Situational awareness is the ability to comprehend and effectively respond to a situation by gathering information, analyzing it and making informed decisions to address potential risks. Men and women who work in high-intensity environments, such as police officers, military personnel and firemen, are extensively trained on situational awareness and how to pull back the reins, as Walcott describes. Don Deyo, a former Green Beret and medical expert who served in the US Army for 27 years, harps on this with the courses he offers through his company, D-Dey Offshore LLC. He’s worked with over 400 sport-fishing programs around the world to help them be prepared and outfitted for the worst. “The first level in preventing an incident such as piracy is simply paying attention to your surroundings,” he explains.

As a captain prepares for any trip offshore, it’s important to confront the fact that you might be on your own out there. Practicing situational awareness, even in low-pressure situations, will help you be better prepared for the unexpected. “I think that’s something bred into crewmembers—this idea that nobody is coming to save you,” Walcott says. “We know we have to be prepared for anything because no one else is coming to the rescue. Sometimes we have to be our own security on the water, so honing all of our skills, whether fishing- or safety-related, is never a waste of time.”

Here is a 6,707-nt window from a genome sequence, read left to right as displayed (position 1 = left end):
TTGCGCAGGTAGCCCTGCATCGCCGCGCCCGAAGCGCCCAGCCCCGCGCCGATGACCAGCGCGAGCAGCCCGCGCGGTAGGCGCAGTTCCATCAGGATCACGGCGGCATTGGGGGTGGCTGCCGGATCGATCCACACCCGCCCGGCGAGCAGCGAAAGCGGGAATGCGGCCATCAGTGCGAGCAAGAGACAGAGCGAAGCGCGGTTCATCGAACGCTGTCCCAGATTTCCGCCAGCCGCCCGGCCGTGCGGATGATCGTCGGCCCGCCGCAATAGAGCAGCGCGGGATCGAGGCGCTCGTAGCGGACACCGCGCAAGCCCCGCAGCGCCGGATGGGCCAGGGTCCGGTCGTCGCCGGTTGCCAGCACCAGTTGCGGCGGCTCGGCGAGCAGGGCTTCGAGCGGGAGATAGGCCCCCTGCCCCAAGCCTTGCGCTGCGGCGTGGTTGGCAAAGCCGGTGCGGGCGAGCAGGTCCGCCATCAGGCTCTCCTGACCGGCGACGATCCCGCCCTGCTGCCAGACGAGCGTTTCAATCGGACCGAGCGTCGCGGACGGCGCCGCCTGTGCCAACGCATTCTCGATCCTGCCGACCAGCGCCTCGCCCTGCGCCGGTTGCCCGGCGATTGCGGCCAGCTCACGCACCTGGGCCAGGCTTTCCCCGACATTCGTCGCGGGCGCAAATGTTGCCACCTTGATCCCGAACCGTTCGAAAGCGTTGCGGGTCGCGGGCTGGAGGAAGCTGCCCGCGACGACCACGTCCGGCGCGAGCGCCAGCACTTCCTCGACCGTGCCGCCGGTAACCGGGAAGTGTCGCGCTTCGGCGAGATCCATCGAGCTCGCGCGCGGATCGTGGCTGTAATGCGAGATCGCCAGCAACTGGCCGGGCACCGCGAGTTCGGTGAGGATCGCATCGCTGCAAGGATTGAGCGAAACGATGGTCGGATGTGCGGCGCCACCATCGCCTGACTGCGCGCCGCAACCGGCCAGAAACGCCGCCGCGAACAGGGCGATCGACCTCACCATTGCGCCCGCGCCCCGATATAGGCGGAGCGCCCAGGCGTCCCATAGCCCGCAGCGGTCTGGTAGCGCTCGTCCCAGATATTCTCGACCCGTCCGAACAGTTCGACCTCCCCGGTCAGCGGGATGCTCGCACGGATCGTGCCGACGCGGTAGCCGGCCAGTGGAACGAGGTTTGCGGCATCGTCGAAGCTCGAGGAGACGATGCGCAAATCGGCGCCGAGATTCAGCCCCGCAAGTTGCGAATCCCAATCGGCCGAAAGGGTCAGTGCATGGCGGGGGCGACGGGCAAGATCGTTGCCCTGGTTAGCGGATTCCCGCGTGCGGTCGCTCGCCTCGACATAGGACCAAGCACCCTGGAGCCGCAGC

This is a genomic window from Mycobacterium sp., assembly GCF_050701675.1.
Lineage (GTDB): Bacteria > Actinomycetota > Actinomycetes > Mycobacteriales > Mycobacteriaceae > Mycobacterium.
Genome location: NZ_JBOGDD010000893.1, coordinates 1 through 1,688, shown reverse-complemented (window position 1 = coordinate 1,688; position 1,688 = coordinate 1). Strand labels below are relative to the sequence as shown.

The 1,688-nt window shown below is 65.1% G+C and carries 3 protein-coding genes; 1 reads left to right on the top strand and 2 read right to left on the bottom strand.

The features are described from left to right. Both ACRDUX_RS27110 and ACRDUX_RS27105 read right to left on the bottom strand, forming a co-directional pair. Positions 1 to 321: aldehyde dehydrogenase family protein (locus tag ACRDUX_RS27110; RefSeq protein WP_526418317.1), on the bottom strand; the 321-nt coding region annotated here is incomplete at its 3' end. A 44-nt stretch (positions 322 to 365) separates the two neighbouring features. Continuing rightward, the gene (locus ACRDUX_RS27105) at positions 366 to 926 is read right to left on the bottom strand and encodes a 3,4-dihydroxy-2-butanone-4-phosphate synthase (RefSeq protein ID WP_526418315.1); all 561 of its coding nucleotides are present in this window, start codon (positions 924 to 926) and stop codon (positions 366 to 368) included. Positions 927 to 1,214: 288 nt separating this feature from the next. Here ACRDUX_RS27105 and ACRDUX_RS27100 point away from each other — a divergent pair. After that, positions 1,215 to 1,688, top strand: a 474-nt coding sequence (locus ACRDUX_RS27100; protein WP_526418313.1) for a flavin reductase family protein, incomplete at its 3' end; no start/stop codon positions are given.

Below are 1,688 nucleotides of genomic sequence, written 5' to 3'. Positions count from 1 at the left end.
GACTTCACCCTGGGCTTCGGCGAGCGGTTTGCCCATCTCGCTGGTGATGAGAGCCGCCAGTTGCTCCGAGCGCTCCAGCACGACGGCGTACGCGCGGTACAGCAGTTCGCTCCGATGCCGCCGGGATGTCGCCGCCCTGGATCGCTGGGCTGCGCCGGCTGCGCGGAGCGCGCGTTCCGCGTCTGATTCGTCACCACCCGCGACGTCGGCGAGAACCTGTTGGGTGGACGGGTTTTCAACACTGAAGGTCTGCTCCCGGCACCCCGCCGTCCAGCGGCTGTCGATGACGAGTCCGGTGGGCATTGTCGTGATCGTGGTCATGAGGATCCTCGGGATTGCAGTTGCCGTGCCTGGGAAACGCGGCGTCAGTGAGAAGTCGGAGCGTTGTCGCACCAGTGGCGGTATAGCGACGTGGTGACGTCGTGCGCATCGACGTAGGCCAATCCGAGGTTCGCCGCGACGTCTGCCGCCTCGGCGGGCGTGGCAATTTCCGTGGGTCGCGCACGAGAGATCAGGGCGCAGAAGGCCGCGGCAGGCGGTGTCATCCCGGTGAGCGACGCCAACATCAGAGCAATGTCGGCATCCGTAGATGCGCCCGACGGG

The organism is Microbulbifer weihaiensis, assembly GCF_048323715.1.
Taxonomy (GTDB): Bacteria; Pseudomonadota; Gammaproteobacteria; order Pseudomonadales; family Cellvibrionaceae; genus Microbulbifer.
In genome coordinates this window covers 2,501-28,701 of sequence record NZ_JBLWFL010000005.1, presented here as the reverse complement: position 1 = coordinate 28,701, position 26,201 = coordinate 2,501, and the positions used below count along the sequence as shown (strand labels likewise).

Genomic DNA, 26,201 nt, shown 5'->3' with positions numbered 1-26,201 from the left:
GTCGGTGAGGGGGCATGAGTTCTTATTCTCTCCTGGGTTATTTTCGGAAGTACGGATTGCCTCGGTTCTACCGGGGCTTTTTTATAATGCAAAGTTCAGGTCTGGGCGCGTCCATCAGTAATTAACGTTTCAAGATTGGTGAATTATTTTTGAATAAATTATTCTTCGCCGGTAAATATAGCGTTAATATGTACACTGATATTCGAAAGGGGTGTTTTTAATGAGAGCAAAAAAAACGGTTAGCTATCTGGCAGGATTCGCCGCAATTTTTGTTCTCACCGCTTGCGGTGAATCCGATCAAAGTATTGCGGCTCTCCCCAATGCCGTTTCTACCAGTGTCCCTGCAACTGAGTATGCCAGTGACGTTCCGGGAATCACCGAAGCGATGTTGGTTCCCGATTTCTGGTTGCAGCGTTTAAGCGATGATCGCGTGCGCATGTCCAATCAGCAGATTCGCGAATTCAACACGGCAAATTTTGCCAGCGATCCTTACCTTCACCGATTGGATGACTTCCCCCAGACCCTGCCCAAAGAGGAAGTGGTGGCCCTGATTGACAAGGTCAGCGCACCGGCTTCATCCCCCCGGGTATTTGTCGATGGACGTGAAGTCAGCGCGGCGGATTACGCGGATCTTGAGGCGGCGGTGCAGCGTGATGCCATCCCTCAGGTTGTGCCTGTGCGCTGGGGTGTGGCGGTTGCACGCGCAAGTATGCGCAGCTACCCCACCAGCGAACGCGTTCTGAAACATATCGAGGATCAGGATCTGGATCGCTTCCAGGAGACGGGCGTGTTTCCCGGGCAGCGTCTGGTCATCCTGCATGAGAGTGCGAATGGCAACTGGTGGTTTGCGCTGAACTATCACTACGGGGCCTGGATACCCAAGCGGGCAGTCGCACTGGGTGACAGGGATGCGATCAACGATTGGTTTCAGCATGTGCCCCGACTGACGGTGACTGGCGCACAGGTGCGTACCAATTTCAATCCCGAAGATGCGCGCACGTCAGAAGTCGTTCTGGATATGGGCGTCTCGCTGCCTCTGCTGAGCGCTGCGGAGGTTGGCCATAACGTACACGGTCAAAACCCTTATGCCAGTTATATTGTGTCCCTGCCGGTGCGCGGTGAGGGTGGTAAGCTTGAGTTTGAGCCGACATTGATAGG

To best practice situational awareness, it’s helpful to know what to look out for, and there is no shortage of that information available from others in the industry. “Before you travel anywhere, you need to do your research of the area and ask around for information,” Walcott explains. Relying on their peers, captains can collect tips on areas to avoid, advice for communicating with authorities, and other helpful best practices.

The U.S. Coast Guard pulled up next to a skiff.
The US Coast Guard’s Tactical Law Enforcement Detachment 406 team inspects a skiff suspected of pirate activity. CPC Collection / Alamy